Domestic oil price is positively related to global market. Oil price inched higher in the global market at US$73.98 per barrel for WTI crude and $78.09 for Brent crude on 26 September. Additionally, foreign exchange rate also affects thepetroleum price. The Kyat continues to weaken in the local forex market in September, rising above K2,100 per dollar. In mid-February, a dollar was worth K1,430 only. Myanmar imported nearly $2.3 billion worth fuel oil in the past ten months (Oct-July) of the current financial year 2020- 2021, according to the Ministry of Commerce. Normally, a monthly oil import is estimated at $400 million, yet the oil importers are facing banking restrictions for maritime trade besides Kyat depreciation. Oil importers via land border can use informal payment Hundi system instead, said an importer.

Normally, Myanmar imports fuel oil primarily from Singapore, with monthly volumes touching 200,000 tonnes for gasoline and 400,000 tonnes for diesel. There are about 2,000 fuel stations and over 50 oil importer companies in Myanmar, Myanmar Petroleum Trade Association stated. Last year, the domestic oil prices have declined starting from January owing to a fall in global oil prices. On 8 January 2020, oil prices were pegged at around K905 per litre for Octane 92, K995 for Octane 95, and K985 for diesel and premium diesel. Following the global market crashing, the domestic oil price plunged to more than 50 per cent in April against January’s prices. In late April 2020, the oil prices touched the lowest of K290-330 per litre for Octane 92, K430-455 for Octane 95, K435- 465 for diesel, and K445-475 for premium diesel, according to the domestic oil market. Ninety per cent of fuel oil in Myanmar is imported, while the remaining 10 per cent is produced locally.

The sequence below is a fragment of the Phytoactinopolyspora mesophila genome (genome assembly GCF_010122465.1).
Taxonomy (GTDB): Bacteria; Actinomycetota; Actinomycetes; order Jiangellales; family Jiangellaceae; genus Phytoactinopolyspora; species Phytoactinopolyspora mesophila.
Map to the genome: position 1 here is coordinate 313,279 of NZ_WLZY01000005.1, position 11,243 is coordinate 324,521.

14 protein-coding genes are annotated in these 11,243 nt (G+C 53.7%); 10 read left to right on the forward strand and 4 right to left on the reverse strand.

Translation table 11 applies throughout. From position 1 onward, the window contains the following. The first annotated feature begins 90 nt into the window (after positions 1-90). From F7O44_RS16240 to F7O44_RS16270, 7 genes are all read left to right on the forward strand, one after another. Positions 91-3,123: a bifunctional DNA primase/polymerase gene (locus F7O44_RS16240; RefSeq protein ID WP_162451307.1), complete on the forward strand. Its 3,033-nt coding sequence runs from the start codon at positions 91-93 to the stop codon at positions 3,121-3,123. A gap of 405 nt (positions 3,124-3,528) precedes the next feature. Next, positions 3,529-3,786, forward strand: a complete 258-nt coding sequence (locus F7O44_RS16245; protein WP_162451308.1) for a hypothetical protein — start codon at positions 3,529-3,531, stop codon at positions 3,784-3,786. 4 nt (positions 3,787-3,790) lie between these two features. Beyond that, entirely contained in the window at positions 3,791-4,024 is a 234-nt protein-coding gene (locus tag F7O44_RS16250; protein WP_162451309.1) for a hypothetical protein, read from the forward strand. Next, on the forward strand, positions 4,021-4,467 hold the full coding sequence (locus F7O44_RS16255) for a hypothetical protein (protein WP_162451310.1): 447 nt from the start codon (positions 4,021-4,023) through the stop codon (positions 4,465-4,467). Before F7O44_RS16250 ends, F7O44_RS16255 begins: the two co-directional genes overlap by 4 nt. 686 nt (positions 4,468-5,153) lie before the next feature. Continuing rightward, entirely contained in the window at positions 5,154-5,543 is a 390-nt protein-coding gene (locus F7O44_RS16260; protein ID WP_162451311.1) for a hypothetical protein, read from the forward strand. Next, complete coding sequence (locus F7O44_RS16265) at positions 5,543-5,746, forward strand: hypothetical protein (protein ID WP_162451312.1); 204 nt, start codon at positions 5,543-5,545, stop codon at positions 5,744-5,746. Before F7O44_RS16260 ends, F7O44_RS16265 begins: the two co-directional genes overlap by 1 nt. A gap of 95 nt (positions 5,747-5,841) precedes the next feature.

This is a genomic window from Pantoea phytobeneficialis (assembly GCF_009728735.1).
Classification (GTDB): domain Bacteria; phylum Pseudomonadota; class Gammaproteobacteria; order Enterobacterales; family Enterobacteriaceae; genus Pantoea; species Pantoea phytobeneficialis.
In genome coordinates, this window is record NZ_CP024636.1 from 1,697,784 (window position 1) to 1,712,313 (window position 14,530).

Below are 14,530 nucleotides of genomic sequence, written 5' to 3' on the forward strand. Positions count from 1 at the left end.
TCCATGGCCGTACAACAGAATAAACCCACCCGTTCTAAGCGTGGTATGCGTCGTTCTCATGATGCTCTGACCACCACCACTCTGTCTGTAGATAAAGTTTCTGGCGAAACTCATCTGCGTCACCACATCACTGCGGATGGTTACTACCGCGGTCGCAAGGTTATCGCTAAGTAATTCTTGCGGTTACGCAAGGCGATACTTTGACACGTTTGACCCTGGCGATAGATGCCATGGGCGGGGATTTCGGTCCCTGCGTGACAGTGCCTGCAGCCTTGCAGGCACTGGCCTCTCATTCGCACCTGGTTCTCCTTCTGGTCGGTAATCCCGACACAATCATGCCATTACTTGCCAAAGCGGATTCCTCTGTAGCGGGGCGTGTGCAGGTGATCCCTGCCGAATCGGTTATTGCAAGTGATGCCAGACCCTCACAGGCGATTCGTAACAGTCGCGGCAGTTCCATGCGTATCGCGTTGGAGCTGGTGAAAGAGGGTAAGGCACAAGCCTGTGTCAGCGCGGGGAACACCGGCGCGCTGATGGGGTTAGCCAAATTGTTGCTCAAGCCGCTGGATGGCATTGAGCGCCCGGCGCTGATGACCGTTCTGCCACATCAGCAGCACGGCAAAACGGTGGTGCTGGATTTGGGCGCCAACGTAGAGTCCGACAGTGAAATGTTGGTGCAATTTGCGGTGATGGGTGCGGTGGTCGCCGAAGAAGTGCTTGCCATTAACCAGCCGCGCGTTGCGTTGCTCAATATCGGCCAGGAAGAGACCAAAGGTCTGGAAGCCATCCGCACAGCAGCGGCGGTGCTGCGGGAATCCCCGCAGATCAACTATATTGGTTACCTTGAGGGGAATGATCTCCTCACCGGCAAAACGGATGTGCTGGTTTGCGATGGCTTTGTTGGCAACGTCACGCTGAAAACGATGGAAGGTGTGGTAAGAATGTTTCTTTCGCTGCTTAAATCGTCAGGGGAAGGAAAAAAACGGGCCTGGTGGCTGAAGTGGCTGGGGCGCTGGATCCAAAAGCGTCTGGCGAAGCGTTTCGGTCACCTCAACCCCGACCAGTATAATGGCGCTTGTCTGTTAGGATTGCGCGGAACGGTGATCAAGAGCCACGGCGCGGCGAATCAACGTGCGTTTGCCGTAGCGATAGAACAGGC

Source: The Global New Light of Myanmar

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Four more million doses of Sinopharm COVID-19 vaccines purchased from China arrive in Yangon

As a measure to prevent and control the spread of COVID-19, the Ministry of Health is administering the COVID-19 vaccines to the target groups. Of 24 million doses of Sinopharm COVID-19 vaccines purchased from the People’s Republic of China, 4 more million doses arrived at the Yangon International Airport yesterday and were received by the head of Yangon Region Medical Services/ Public Health Departments and official.

These vaccines will be distributed to regions and states based on the requirement, via road transport or with the help of the Tatmadaw (Air) and Myanmar airways in the cold chain. The newly arrived COVID-19 vaccines will be given to the original target groups and extended groups according to their priorities.

Till 26 September, two million doses of COVISHIELD, 10 million doses of Sinopharm and two million doses of Sinovac purchased by the Ministry of Health, totalling 14 million have arrived in Myanmar. The people are urged to receive the COVID-19 vaccines, and those who have already received the first dose are encouraged to go to the nearest immunization centres and receive the second dose on the scheduled immunization date or near the due date, as well as to actively participate in the vaccination activities.

Source: The Global New Light of Myanmar